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AdreView

Generic Name: Iobenguane I-123 [EYE-oh-BEN-gwayne]                                                                        Drug Class: Diagnostic radiopharmaceuticals

What is AdreView?

AdreView belongs to a group of drugs called diagnostic radiopharmaceuticals. It is an iobenguane-I-123 radioactive drug that allows images of certain organs within your body to be viewed using a gamma camera.AdreView is used to identify certain types of tumors.

AdreView is also utilized by those suffering from chronic heart disease to determine the role of the nerves that regulate that heart muscle. Iobenguane I-123 can detect damage to nerves to determine the risk of dying due to heart failure.

Warnings

It is not recommended to take AdreView if your body is allergic to iobenguane.Discuss with your physician if you have ever experienced any kind of reaction to a contrast agent or potassium.Before receiving treatment with AdreView, inform your doctor if you have a thyroid or kidney disorder, if you're dehydrated or cannot flush, or if you are sensitive to iodine.

Inform your doctor of the other medications you're taking, particularly cold medicine, antidepressants, blood pressure medication, or ADHD medication. It may be necessary to stop taking certain medications for a brief period of time prior to the time you are given AdreView.

Drink plenty of fluids prior to when you get AdreView and for at least 48 hours following the test. Follow the directions of your doctor regarding the types and quantities of fluids you need to consume before and after the test. Iobenguane I-123 is radioactive and can have dangerous consequences for your bladder if not eliminated properly from your body via the process of urination. Don't allow yourself to be dehydrated for the initial few days following receiving AdreView. Consult your physician if you notice any diarrhea or vomiting during this period. Follow your doctor's advice on the type and quantity of fluids that you should consume.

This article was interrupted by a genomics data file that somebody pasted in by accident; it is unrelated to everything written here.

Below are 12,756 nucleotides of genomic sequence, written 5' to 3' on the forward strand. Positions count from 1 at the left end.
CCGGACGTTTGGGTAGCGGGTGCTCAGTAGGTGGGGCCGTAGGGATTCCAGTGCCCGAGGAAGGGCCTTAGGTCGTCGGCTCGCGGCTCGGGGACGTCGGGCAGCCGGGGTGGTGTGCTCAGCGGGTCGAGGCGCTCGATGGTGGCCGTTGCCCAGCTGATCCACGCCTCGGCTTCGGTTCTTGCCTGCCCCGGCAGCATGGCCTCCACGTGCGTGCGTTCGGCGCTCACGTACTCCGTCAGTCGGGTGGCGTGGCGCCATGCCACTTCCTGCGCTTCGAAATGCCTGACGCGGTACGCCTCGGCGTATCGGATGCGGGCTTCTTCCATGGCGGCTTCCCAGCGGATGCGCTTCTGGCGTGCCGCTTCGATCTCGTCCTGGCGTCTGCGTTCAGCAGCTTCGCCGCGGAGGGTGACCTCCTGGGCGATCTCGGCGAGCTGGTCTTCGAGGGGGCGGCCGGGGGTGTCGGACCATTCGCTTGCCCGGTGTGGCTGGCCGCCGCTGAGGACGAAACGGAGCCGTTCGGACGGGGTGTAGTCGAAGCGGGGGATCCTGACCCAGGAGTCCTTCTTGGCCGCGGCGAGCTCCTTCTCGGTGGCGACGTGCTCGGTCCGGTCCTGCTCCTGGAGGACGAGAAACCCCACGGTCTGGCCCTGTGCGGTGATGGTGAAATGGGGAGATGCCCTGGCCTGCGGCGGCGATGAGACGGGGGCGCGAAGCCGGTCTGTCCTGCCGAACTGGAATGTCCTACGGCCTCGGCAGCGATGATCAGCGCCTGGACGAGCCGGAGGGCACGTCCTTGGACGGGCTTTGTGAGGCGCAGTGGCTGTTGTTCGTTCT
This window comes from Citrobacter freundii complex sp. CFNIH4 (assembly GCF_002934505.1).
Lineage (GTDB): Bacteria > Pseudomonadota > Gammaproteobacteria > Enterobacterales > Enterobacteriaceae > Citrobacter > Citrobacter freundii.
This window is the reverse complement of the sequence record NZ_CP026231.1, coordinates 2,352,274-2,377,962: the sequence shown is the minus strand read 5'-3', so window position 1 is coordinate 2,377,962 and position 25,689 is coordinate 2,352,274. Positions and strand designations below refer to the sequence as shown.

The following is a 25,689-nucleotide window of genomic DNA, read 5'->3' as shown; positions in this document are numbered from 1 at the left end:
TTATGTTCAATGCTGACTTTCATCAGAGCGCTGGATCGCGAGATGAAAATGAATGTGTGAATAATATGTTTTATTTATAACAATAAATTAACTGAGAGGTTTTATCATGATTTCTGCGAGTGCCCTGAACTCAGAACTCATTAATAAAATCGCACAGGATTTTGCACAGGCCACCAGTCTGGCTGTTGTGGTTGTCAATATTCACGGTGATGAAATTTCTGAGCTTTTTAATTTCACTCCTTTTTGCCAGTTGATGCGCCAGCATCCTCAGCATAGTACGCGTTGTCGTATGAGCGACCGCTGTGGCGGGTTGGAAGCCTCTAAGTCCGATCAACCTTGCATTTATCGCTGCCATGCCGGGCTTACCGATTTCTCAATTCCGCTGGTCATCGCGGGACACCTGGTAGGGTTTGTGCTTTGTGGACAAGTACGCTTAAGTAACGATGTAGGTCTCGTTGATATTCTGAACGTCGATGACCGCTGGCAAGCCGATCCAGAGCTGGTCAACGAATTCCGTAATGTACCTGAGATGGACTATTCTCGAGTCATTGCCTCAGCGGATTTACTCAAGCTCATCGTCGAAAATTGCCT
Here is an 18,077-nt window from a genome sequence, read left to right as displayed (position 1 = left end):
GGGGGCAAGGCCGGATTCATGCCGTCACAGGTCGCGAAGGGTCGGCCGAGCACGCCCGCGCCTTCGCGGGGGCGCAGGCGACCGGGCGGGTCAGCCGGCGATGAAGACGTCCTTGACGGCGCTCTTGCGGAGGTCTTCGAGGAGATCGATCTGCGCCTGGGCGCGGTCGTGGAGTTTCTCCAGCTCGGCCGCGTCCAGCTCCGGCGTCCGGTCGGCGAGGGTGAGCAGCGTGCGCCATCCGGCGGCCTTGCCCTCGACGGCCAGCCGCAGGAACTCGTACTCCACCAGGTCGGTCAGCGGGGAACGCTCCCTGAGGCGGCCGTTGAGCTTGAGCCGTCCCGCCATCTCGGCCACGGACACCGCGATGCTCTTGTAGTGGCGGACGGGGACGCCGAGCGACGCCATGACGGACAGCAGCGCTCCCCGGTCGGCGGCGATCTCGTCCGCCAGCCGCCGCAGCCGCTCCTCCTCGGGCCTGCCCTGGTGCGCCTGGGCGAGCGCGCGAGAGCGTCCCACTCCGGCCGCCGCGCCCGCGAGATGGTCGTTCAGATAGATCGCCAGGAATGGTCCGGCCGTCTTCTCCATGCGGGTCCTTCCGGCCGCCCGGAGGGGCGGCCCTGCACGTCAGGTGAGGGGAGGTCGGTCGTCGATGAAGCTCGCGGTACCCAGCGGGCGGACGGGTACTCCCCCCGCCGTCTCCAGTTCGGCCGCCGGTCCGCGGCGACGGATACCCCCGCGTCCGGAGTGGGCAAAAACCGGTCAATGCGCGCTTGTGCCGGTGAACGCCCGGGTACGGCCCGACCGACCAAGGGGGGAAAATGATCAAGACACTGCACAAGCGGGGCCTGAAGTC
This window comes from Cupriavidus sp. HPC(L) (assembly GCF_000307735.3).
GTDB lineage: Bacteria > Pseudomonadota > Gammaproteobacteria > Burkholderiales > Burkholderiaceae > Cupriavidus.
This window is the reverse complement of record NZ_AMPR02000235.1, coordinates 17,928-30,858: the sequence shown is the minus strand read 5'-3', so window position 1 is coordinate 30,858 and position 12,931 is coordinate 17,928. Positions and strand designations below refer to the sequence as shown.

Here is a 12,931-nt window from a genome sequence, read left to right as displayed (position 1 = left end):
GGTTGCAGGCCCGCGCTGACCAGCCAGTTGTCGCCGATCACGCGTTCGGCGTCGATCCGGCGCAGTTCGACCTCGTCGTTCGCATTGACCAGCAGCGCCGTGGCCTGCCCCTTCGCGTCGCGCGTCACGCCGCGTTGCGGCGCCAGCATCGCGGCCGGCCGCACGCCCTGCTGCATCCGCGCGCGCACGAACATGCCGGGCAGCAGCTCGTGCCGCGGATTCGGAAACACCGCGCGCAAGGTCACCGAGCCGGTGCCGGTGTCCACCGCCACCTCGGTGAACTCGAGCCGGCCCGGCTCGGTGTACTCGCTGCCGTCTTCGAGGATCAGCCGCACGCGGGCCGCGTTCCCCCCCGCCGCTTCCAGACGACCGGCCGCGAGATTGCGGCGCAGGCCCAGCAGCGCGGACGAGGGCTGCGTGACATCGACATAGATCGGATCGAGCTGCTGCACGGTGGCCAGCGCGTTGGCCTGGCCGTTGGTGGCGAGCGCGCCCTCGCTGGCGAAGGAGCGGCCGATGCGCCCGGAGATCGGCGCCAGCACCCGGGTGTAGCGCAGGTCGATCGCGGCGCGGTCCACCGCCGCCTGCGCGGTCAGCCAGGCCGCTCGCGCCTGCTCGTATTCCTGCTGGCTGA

Before You Take This Drug

It is not recommended to treat with AdreView in the event that you are allergic to iobenguane.

To ensure that AdreView is suitable for you, inform your doctor if you've ever been:

  • Kidney disease;

  • A thyroid disorder

  • Parkinson's disease or another neurologic disorder

  • High blood pressure

  • If you're dehydrated or are unable to urinate,

  • If you're allergic to iodine.

Seniors may require kidney function tests prior to receiving AdreView. Your kidney function could require monitoring after receiving this medication.

It is unclear if AdreView can harm an unborn baby. Inform your physician if you are pregnant or planning to be pregnant. There is a risk of exposure of the fetus to radiation when using iobenguane I123.

It isn't known if the iobenguane I-123 is absorbed into breast milk or if it is harmful to the nursing infant. It is not recommended to feed your baby for at least six days after receiving AdreView. If you are using a pump for breast milk at this point, you should throw away the milk you collect. Don't give it to your baby.

How to Take AdreView?